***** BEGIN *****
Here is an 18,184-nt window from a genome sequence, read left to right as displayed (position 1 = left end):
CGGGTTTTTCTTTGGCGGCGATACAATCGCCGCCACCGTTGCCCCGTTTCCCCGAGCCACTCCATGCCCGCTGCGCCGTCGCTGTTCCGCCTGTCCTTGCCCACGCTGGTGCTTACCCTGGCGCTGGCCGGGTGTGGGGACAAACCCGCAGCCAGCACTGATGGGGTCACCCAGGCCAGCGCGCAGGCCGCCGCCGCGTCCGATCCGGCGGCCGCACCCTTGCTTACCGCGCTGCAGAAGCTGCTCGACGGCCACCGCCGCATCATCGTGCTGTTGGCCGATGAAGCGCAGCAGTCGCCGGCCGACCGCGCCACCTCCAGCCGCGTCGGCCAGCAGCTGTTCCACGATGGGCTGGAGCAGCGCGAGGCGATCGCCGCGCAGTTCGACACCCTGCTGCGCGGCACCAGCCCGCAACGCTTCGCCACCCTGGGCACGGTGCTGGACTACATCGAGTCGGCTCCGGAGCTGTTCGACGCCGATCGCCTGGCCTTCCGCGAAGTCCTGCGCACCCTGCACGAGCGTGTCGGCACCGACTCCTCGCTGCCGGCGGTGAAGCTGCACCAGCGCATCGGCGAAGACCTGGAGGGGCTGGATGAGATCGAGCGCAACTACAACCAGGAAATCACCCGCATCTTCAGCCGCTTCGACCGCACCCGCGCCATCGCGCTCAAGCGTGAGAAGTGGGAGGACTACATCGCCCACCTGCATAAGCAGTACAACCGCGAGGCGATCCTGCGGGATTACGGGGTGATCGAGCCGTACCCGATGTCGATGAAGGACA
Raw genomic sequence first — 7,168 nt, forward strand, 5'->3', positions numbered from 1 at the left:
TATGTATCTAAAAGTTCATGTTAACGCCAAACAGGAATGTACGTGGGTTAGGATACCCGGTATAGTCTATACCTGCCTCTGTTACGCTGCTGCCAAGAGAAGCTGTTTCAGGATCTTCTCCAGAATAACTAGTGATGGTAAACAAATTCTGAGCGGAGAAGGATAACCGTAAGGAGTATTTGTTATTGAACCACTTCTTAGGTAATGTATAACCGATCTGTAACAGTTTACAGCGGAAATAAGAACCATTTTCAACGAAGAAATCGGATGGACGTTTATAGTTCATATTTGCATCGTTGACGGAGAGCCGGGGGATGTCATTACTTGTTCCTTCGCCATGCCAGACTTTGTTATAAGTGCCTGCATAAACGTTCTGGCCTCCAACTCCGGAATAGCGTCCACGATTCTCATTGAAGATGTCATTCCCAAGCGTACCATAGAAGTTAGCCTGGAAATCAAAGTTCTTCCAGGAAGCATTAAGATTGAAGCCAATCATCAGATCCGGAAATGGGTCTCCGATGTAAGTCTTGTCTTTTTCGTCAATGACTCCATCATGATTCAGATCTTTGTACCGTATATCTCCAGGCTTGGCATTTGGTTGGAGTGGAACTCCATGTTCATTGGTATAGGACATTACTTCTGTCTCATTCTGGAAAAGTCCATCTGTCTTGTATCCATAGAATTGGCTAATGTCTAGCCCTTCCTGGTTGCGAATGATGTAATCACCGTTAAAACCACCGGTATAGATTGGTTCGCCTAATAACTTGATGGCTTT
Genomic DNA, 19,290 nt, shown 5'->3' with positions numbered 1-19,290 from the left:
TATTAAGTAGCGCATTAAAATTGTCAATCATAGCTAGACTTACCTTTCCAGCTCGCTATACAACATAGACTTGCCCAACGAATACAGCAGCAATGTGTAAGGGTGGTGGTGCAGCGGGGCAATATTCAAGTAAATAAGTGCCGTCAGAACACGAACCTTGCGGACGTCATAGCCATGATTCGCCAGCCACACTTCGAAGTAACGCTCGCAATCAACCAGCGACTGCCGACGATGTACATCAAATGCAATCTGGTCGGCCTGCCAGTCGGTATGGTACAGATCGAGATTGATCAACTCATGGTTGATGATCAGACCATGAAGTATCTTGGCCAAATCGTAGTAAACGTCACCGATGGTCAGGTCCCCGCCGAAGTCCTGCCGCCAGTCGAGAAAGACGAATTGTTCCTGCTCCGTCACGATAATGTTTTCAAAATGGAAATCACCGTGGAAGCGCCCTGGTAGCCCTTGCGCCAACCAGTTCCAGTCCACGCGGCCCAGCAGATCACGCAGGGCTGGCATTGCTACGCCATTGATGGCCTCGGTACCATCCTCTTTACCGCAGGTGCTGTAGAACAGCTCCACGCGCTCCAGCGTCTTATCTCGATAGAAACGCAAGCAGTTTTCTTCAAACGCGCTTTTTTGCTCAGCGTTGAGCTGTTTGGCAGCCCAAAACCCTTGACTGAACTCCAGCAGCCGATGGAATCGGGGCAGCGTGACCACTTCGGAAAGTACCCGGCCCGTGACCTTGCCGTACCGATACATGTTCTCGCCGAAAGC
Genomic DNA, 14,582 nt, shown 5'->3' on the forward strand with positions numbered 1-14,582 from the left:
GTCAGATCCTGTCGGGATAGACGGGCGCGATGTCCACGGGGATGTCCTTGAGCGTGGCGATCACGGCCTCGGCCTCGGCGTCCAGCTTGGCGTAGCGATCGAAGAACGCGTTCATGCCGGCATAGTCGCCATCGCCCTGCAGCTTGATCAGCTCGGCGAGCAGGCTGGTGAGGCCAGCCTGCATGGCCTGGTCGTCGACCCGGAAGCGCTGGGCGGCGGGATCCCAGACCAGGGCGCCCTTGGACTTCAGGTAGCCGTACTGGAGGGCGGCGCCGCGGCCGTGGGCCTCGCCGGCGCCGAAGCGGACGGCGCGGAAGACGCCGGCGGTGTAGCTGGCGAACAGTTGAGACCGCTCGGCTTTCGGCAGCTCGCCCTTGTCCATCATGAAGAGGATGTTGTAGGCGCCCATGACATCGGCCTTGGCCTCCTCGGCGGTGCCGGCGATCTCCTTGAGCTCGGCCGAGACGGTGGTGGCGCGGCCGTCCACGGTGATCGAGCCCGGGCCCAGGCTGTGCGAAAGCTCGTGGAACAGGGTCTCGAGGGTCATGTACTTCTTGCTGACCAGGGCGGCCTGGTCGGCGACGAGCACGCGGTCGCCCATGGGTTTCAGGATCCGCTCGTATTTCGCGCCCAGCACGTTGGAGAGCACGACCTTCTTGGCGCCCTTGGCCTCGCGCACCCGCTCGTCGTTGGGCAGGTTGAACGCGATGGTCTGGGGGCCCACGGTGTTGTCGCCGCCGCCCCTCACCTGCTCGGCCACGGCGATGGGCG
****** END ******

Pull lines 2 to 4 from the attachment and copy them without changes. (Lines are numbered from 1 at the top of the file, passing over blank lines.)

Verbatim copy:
CGGGTTTTTCTTTGGCGGCGATACAATCGCCGCCACCGTTGCCCCGTTTCCCCGAGCCACTCCATGCCCGCTGCGCCGTCGCTGTTCCGCCTGTCCTTGCCCACGCTGGTGCTTACCCTGGCGCTGGCCGGGTGTGGGGACAAACCCGCAGCCAGCACTGATGGGGTCACCCAGGCCAGCGCGCAGGCCGCCGCCGCGTCCGATCCGGCGGCCGCACCCTTGCTTACCGCGCTGCAGAAGCTGCTCGACGGCCACCGCCGCATCATCGTGCTGTTGGCCGATGAAGCGCAGCAGTCGCCGGCCGACCGCGCCACCTCCAGCCGCGTCGGCCAGCAGCTGTTCCACGATGGGCTGGAGCAGCGCGAGGCGATCGCCGCGCAGTTCGACACCCTGCTGCGCGGCACCAGCCCGCAACGCTTCGCCACCCTGGGCACGGTGCTGGACTACATCGAGTCGGCTCCGGAGCTGTTCGACGCCGATCGCCTGGCCTTCCGCGAAGTCCTGCGCACCCTGCACGAGCGTGTCGGCACCGACTCCTCGCTGCCGGCGGTGAAGCTGCACCAGCGCATCGGCGAAGACCTGGAGGGGCTGGATGAGATCGAGCGCAACTACAACCAGGAAATCACCCGCATCTTCAGCCGCTTCGACCGCACCCGCGCCATCGCGCTCAAGCGTGAGAAGTGGGAGGACTACATCGCCCACCTGCATAAGCAGTACAACCGCGAGGCGATCCTGCGGGATTACGGGGTGATCGAGCCGTACCCGATGTCGATGAAGGACA
Raw genomic sequence first — 7,168 nt, forward strand, 5'->3', positions numbered from 1 at the left:
TATGTATCTAAAAGTTCATGTTAACGCCAAACAGGAATGTACGTGGGTTAGGATACCCGGTATAGTCTATACCTGCCTCTGTTACGCTGCTGCCAAGAGAAGCTGTTTCAGGATCTTCTCCAGAATAACTAGTGATGGTAAACAAATTCTGAGCGGAGAAGGATAACCGTAAGGAGTATTTGTTATTGAACCACTTCTTAGGTAATGTATAACCGATCTGTAACAGTTTACAGCGGAAATAAGAACCATTTTCAACGAAGAAATCGGATGGACGTTTATAGTTCATATTTGCATCGTTGACGGAGAGCCGGGGGATGTCATTACTTGTTCCTTCGCCATGCCAGACTTTGTTATAAGTGCCTGCATAAACGTTCTGGCCTCCAACTCCGGAATAGCGTCCACGATTCTCATTGAAGATGTCATTCCCAAGCGTACCATAGAAGTTAGCCTGGAAATCAAAGTTCTTCCAGGAAGCATTAAGATTGAAGCCAATCATCAGATCCGGAAATGGGTCTCCGATGTAAGTCTTGTCTTTTTCGTCAATGACTCCATCATGATTCAGATCTTTGTACCGTATATCTCCAGGCTTGGCATTTGGTTGGAGTGGAACTCCATGTTCATTGGTATAGGACATTACTTCTGTCTCATTCTGGAAAAGTCCATCTGTCTTGTATCCATAGAATTGGCTAATGTCTAGCCCTTCCTGGTTGCGAATGATGTAATCACCGTTAAAACCACCGGTATAGATTGGTTCGCCTAATAACTTGATGGCTTT